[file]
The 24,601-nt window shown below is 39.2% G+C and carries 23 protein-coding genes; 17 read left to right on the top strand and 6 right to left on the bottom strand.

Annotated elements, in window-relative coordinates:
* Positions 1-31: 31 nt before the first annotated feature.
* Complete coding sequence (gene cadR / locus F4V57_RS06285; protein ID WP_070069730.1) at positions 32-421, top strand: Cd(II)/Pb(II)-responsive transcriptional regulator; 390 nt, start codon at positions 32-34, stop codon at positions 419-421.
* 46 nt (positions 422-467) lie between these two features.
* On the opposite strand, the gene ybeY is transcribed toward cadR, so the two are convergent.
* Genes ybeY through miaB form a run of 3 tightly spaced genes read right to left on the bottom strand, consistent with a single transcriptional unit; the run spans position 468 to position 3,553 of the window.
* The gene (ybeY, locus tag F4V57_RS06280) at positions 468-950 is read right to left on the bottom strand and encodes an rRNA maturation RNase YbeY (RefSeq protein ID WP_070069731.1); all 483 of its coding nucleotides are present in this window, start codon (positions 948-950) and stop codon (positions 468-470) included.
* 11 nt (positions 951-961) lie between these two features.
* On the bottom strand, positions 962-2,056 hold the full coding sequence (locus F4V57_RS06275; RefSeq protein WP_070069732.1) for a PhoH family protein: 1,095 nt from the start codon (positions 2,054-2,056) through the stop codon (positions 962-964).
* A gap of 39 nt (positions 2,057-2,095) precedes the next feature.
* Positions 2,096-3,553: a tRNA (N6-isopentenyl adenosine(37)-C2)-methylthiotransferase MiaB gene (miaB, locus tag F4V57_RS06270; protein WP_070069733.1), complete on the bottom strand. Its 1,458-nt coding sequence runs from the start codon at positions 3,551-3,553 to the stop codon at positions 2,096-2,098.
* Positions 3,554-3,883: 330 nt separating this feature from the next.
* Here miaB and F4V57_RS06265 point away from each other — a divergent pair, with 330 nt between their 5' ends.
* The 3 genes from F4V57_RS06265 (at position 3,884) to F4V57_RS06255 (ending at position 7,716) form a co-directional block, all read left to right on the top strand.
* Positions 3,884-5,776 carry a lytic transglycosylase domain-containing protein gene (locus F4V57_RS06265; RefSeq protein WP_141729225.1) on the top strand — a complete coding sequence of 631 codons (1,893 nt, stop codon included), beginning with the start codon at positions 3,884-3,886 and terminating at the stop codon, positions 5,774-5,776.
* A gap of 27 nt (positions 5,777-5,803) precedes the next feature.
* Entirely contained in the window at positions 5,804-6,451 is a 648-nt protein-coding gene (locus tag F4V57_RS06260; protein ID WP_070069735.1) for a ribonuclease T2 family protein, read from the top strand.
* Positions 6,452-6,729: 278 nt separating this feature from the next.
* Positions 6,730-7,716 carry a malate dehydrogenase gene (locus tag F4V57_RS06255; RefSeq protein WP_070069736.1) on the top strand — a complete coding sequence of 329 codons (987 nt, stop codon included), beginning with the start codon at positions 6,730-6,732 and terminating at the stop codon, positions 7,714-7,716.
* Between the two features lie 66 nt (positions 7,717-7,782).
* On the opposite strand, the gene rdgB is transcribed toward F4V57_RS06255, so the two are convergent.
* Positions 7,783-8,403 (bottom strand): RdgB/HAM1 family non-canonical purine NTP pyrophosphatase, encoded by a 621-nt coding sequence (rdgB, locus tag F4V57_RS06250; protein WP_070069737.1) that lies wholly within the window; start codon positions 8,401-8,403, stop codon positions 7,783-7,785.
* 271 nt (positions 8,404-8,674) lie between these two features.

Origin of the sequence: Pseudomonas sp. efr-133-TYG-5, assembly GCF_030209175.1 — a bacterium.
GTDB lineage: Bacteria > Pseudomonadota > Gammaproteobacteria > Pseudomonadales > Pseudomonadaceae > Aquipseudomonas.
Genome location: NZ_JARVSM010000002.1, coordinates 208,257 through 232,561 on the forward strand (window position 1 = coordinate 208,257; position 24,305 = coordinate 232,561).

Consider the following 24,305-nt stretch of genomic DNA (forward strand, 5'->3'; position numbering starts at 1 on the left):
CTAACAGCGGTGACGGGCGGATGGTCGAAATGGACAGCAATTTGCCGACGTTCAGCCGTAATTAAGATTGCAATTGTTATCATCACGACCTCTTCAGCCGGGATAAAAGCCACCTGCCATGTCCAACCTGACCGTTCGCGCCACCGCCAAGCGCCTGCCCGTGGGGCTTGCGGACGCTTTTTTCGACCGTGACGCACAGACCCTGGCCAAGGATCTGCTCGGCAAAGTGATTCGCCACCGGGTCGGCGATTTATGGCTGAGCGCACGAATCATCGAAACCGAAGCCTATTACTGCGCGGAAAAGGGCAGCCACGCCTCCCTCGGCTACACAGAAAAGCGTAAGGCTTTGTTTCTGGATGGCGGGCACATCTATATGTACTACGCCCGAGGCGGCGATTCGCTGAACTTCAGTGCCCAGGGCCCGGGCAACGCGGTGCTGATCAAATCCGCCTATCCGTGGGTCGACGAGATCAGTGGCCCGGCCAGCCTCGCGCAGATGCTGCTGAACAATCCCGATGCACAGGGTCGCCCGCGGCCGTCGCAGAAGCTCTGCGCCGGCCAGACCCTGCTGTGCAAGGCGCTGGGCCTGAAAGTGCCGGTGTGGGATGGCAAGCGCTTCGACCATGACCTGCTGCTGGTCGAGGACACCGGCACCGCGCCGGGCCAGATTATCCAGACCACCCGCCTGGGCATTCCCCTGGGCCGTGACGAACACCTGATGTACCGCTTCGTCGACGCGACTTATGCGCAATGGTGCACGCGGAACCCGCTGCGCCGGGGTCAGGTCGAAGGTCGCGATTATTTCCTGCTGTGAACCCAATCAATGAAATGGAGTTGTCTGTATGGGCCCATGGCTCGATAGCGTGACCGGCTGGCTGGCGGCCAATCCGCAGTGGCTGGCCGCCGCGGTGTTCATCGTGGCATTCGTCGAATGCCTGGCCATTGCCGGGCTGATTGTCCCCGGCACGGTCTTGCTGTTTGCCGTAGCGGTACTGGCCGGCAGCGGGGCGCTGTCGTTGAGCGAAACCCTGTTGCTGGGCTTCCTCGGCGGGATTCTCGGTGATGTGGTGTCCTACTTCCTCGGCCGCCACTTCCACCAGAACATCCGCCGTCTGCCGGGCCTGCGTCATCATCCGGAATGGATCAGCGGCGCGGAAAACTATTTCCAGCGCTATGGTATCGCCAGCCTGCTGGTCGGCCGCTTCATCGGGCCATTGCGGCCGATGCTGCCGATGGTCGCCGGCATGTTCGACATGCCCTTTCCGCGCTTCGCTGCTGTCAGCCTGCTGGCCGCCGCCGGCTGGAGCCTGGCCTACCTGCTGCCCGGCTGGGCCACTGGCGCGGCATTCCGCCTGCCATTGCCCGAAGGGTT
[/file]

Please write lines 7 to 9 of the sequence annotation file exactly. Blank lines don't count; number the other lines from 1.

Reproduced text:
* Genes ybeY through miaB form a run of 3 tightly spaced genes read right to left on the bottom strand, consistent with a single transcriptional unit; the run spans position 468 to position 3,553 of the window.
* The gene (ybeY, locus tag F4V57_RS06280) at positions 468-950 is read right to left on the bottom strand and encodes an rRNA maturation RNase YbeY (RefSeq protein ID WP_070069731.1); all 483 of its coding nucleotides are present in this window, start codon (positions 948-950) and stop codon (positions 468-470) included.
* 11 nt (positions 951-961) lie between these two features.